> Where to Go: Head to these hot spots to watch wildlife in action.

Yellowstone National Park:

  • Lamar Valley—located in the park’s northeastern corner—is a wolf-watching mecca. Bison, elk, and coyote are usually prevalent here, too.
  • Hayden Valley, situated just north of Yellowstone Lake, is another good place to find wolves and grizzlies.

Grand Teton National Park:

  • At Elk Ranch Flats Turnout, you have a good chance of seeing bison, pronghorn, and elk—and even wolves in the spring (they are known to den here).
  • Head to Oxbow Bend at dawn to spot bald eagles, elk, bears, moose, waterfowl, and more while Grand Teton, the park’s namesake mountain, shows off in the pond’s reflection.
  • Willow Flats is a great place to kick back and watch bears, elk, and wolves wander past and Moose Junction is a primo spot to look for, well, moose.

> Where to Stay:

Make it easy on yourself and stay in one of the parks.

Spring, Summer, and Fall: In Yellowstone, nine lodges and a dozen campgrounds are in operation when the weather allows. My pick from among them? The Roosevelt Lodge. From your deck, you might hear wolves howling in Lamar Valley. Tip: Plan ahead, especially if you’re planning a trip in the summer. Lodging in the park often books up a year in advance for peak season (reservations begin on May 1 for the following year).

Spontaneous types and those seeking a quieter experience should opt for Grand Teton National Park. Last-minute rooms are often available (excluding July and early August) and all park campgrounds (except the RV park) operate on a first-come-first-served policy. Jackson Lake Lodge occupies a stunning spot, with a big deck overlooking Willow Flats.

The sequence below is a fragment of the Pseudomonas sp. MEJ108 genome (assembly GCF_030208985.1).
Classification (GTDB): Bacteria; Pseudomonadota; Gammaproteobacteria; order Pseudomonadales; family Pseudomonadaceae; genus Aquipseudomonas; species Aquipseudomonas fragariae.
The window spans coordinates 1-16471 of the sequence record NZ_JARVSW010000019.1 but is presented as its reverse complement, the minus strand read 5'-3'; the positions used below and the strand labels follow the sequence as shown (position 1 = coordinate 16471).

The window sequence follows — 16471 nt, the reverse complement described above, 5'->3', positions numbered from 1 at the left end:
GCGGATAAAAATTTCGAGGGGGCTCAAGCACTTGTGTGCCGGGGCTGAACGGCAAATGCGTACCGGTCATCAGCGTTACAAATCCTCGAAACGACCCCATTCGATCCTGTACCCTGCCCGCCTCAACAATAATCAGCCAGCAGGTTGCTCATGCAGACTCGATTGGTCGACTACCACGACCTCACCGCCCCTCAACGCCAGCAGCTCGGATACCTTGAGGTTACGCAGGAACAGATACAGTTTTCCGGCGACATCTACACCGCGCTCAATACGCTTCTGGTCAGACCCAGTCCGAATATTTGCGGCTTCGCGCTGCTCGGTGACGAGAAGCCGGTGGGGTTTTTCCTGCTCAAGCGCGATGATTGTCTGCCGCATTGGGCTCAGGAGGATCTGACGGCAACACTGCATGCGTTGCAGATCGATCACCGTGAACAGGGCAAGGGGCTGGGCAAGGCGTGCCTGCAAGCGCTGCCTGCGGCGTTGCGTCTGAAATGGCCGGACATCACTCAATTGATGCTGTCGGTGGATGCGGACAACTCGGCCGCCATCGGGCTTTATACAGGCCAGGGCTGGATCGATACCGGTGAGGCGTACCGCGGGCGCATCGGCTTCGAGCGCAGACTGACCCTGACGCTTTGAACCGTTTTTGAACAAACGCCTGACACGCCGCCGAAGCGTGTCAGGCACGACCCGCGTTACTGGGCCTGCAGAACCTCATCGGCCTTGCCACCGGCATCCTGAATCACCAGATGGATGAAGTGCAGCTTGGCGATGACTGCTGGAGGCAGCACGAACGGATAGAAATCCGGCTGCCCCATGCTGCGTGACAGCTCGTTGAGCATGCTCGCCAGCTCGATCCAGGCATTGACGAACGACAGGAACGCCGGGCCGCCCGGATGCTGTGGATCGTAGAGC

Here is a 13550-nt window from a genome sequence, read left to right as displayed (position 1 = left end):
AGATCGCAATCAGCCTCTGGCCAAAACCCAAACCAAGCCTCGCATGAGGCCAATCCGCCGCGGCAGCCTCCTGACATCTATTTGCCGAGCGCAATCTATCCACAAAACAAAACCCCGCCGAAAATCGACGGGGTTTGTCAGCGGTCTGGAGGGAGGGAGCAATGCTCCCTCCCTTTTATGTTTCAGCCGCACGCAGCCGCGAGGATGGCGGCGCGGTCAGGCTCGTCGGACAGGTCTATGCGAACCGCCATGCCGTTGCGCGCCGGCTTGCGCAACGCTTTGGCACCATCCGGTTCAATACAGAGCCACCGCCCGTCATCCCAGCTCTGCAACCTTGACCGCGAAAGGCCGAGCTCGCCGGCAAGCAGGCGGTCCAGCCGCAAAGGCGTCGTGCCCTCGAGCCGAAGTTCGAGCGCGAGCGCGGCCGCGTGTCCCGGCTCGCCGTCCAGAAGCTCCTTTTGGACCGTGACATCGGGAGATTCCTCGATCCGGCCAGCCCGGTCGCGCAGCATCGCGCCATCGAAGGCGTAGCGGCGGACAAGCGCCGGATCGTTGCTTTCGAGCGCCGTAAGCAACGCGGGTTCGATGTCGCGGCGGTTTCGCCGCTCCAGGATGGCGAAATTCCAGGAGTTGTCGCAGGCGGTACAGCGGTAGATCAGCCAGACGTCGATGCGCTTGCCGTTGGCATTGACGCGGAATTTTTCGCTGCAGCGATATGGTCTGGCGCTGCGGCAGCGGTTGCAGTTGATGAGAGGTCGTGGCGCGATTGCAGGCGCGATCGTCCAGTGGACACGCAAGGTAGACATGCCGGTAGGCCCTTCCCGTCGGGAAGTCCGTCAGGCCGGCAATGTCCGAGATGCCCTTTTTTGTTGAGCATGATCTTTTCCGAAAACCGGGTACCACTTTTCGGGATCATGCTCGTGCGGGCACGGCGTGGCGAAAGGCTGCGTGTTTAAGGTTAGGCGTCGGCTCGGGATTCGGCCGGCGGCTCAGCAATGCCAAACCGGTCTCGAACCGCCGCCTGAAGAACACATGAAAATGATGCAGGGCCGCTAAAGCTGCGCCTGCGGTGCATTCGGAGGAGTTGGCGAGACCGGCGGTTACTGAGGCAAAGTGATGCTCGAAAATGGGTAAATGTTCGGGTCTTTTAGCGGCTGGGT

Winter: Jackson Hole, Wyoming, makes a good home base in winter, providing easy access to both parks (especially Grand Teton, which surrounds the town), weather permitting. Or book a room in Yellowstone at Mammoth Hot Springs & Cabins, an easy jaunt to the Lamar Valley.

> Wildlife Watching Tips:

While wild animals are easy to spot in the Greater Yellowstone Ecosystem, you’ll see a lot more if you slow down, look around carefully, and think like an animal.

  • Head out at dusk and dawn, the best times to spot wildlife.
  • Bring binoculars.
  • Wear neutral clothing that will help you blend in with the natural surroundings.
  • Speak quietly to avoid spooking animals.
  • Drive slowly, stopping frequently to scan for wildlife.
  • Maintain a healthy distance from bison, which are faster than they look (and will charge).
  • Be patient!

Tip: Take a guided tour early in your stay to learn about the best places to look from outfitters who know the ecosystem best.

Jason Williams, founder of Jackson Hole Wildlife Safaris, leads wildlife tours in the parks to help people learn where and how to spot wildlife. “We teach people why we look in certain places and give an idea of the life cycle of animals,” he says. “[That way,] people can follow up with the knowledge we’ve given them and spend more time searching in the park.”

Boulder-based freelance writer Avery Stonich has traveled to more than 40 countries in search of adventure. Visit her website at averystonich.com and follow her on Twitter and Instagram @averystonich.